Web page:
Altered Carbon: Season 2 Episode 1 Review (mostly spoiler-free)

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Altered Carbon Season 2 finally released, and knowing that I’m quite busy during the week, as much as I’d like to binge watch the entire season in one sitting, I’m not the young person with tons of free time that I used to be. As such, I’ll be writing my initial thoughts on the first episode of the season (some spoilers!) and provide my review, and then I’ll write another review for the entire season as a whole.

Season 2: Taking cues from books 2 and 3

After the first season I have already caught some similarities or inspirations taken from the novels, but there’s a lot that is different as well, which is fun and refreshing in its own right.

Music Credits

I’ve always been very attentive to the music in the show, so this time I took special notice of musical composer Jeff Russo. He wasn’t credited during the title credits at the beginning of each episode in season 1 (I went back and checked) so it’s nice to see him front and center in Season 2. The music is slightly different, but still mostly the same.

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Jumping right in: Quick exposition and setup

The episode jumps right in with Poe standing in the middle of a dive bar. Without explanation. He also wasted no time explaining to a random bounty hunter (who of course is none too random) that Kovacs’ new goal is to find his long-lost love Quellcrist Falconer.

This is already very different from the books, where the love aspect is almost non-existent. Sure there is some physical chemistry in book 3, but it never goes further than that. So it’s interesting to see this new direction Kalogridis has decided to take.

I really loved the set-up where we don’t know who Kovacs is, thinking it’s Mackie hiding in the shadows somewhere, before the shocking reveal. This was a lovely surprise and even when he revealed who he was, I was still dubious in believing it. This kind of playing-with-the-potential of the stacks universe is exactly what we need in the series.

Poe: Kovacs’ new constant companion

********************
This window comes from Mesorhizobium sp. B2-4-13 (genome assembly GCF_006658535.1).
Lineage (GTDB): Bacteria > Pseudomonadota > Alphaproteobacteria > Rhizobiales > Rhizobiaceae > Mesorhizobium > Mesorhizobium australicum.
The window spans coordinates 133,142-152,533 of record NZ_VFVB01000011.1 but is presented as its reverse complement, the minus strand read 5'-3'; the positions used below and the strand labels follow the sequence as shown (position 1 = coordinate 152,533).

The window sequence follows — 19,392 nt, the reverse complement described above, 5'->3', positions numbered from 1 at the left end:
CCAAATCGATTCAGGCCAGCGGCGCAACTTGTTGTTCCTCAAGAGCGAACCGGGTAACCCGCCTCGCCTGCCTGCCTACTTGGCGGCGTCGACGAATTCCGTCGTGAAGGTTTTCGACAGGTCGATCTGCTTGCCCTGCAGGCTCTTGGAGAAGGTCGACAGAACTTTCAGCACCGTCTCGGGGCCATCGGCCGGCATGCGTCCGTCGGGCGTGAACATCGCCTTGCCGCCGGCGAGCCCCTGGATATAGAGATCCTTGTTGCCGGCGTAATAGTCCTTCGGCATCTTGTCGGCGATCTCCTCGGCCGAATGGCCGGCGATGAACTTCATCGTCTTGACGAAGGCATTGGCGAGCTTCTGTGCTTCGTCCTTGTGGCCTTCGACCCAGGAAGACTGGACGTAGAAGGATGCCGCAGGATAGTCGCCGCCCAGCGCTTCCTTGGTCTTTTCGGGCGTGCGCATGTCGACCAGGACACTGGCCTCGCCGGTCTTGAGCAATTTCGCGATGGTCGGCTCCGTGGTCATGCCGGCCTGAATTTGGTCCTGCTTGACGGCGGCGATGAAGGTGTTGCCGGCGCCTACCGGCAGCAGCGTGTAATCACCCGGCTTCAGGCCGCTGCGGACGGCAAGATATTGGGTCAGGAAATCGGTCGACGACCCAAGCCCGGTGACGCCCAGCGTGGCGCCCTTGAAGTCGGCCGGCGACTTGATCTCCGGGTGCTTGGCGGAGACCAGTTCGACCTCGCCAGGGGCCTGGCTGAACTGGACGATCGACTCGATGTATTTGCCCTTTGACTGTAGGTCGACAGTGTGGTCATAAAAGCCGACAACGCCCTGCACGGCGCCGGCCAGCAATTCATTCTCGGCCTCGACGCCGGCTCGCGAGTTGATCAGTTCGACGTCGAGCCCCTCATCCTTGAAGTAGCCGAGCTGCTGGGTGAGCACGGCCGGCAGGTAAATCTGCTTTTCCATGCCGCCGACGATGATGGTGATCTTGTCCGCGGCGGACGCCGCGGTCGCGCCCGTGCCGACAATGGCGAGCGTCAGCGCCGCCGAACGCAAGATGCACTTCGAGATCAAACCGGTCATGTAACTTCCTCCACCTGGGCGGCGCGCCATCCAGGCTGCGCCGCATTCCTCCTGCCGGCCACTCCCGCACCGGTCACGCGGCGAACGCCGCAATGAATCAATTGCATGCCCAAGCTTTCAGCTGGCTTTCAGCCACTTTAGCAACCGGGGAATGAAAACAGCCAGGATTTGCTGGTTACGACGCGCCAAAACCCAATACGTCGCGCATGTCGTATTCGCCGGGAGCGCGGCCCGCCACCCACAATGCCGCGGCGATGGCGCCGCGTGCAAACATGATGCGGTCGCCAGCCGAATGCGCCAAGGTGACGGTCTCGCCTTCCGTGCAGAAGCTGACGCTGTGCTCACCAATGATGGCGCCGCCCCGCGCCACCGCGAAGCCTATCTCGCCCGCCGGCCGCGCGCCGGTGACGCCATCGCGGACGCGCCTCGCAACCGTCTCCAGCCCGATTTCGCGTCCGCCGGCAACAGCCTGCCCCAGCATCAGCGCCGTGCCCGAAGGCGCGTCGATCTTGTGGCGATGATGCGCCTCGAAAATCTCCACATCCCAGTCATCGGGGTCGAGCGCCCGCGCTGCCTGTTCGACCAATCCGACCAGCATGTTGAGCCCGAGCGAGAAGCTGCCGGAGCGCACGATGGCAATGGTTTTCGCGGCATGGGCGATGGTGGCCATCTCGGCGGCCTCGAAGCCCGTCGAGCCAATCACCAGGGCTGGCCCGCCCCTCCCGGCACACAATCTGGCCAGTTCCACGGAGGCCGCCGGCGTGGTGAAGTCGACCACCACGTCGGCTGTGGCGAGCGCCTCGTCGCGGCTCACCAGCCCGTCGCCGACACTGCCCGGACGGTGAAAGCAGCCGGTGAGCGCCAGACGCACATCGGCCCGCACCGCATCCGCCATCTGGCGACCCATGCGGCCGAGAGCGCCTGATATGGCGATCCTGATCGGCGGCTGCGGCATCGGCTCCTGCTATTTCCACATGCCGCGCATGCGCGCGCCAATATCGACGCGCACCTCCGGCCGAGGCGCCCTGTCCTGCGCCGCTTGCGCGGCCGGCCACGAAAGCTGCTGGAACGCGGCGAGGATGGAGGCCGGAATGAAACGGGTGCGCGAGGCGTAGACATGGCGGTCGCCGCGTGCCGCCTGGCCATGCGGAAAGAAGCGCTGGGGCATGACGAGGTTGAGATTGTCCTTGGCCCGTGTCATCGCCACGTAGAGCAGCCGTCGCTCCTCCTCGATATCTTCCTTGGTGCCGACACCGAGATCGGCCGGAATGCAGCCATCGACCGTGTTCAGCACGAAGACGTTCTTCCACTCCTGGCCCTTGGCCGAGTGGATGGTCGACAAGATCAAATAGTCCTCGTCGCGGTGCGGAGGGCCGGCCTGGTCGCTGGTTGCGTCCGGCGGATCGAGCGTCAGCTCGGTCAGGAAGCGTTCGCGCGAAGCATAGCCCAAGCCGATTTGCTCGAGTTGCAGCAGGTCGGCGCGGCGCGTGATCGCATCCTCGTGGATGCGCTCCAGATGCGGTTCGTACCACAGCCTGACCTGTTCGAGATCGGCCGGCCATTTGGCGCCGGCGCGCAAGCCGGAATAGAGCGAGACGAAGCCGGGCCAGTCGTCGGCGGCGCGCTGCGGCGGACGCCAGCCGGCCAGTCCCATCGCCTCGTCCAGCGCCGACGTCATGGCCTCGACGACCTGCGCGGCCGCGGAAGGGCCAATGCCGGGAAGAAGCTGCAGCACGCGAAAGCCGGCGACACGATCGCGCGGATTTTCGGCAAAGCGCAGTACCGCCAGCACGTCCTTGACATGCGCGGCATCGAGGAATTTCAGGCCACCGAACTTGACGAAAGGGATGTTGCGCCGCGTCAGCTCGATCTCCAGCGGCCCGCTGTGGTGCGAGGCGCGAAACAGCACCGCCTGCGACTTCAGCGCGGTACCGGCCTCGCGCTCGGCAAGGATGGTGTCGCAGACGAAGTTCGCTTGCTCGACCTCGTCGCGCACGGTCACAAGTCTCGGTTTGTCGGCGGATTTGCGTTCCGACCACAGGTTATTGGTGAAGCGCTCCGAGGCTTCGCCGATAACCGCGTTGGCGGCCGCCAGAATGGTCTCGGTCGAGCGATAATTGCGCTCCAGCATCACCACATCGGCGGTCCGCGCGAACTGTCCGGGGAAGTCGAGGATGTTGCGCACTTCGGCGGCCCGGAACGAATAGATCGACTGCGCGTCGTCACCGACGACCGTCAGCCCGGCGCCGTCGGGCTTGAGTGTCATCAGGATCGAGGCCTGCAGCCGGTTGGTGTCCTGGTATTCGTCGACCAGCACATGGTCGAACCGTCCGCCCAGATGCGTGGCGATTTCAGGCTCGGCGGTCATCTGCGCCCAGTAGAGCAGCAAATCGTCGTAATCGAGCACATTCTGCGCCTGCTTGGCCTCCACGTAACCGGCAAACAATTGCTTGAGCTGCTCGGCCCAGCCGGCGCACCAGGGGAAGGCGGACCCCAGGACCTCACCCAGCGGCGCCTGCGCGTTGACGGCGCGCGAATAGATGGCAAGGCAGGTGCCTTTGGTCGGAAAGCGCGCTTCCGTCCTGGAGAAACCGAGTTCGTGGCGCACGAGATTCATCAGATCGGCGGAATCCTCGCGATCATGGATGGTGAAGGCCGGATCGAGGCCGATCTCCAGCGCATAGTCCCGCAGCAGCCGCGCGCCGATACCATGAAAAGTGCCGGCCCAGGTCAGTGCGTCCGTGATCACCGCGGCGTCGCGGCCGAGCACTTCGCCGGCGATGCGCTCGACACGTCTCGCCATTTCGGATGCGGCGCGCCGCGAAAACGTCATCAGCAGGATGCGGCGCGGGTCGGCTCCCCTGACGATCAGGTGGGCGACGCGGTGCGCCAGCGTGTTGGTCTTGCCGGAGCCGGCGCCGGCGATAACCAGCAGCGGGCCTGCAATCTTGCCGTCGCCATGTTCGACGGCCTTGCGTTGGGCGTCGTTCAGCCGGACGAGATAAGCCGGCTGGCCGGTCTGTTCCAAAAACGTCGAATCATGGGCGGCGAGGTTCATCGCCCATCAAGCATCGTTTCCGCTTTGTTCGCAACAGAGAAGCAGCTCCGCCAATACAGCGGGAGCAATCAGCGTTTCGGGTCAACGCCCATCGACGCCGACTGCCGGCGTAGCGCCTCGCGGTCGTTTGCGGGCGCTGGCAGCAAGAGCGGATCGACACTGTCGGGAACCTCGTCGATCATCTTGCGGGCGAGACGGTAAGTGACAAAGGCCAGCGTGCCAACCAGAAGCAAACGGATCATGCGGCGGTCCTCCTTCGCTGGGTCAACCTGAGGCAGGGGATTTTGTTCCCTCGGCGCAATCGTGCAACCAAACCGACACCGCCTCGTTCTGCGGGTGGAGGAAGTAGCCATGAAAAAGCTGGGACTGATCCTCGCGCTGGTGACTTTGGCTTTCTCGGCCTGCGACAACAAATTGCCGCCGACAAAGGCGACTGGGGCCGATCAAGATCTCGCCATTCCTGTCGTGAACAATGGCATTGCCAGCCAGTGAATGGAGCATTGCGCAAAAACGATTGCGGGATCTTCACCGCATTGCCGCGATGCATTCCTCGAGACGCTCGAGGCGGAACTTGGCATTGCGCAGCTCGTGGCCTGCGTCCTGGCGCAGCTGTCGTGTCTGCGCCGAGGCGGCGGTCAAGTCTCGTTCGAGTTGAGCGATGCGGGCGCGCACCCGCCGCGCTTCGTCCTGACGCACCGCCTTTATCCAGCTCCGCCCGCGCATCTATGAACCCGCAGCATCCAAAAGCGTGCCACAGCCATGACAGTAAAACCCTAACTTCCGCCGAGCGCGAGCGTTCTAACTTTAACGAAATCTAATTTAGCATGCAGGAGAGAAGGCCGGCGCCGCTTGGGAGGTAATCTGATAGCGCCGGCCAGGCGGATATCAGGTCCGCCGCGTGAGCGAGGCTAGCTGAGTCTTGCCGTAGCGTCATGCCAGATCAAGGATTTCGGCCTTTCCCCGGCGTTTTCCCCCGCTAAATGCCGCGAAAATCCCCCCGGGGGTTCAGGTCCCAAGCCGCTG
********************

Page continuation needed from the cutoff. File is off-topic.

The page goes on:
Poe’s survival is then explained away in an off-hand remark that he survived a “vicious attack on his personality” and that while he survived, he was left glitching as a result. This becomes quickly apparent that he will now be the comic relief for the series, which works surprisingly well in my opinion. There’s a reason why everyone loved Poe from the first season.

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Spinning up into a new sleeve, one more time

I really liked the premise that Kovacs was brought back to protect a meth again, in return for being delivered to Quell. Which was why I was really disappointed when the meth was killed anyways right off the bat. What a waste! There was a lot of potential there.

I also found it surprising how hard it was for Kovacs to adapt to his new military-grade sleeve, considering as an envoy he’s supposed to be good at that. The way he summoned his handguns to his hands was a lot of fun to see, however, and is promising for more badass action to come.

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Danica Harlan: Just not the same as the old meths

Unlike the books, the Quellcrist Rebellion is still active in this version of Harlan’s world. It was interesting to be introduced to Danica through her hologram and announcement about a cease-fire with the rebels. It paints quite a stark contrast to the wealthier-looking meths from Season 1 with their heads literally in the clouds. Danica seems a lot more active in governing the people of Harlan’s world, which makes sense. She just doesn’t have the gravitas as the Season 1 Meths.

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Introducing the Yakuza: Classic Grade-A Cyberpunk Material

I really enjoyed our introduction to the Yakuza and their code of respect and conduct. Tanaseda and his grandson Yukito feature in book 3 and although the manner in which we meet them is different, Kalogridis kept true to how their characters were written, and it pays off with a really cool action scene and subsequent meeting between Taneda and Takeshi as they talk about their mutual past.

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The Gore is back, too, if you’re into that

Just like Season 1, the end of the first episode hits you with body trauma in the form of Kovacs stabbing himself in the chest in order to make his sleeve remember where Quellcrist was and help him find a lead. “State-dependent memory,” his hallucination of Quellcrist tells him. This seems like a plot device to me and honestly an unnecessary way to continue the story, but then again, Morgan was pretty gory in his books too, so I guess this isn’t exactly new.

Final Verdict: 8/10

I’d give this first episode a solid 8/10. Because of its neon-rich visuals, solid characters, fun action and a few surprising twists, it’s a great first episode. There’s nothing too deep to dig into here, however, and at times things happen that feel more like plot devices to set up the story, rather than more plausible occurrences. Nonetheless, this doesn’t detract from an otherwise very enjoyable episode, and while Poe’s discussions with Kovacs provide unnecessary exposition for the viewer, he’s still the same charming Poe as the previous season, except even better as his glitches provide a fun comic relief to the series.

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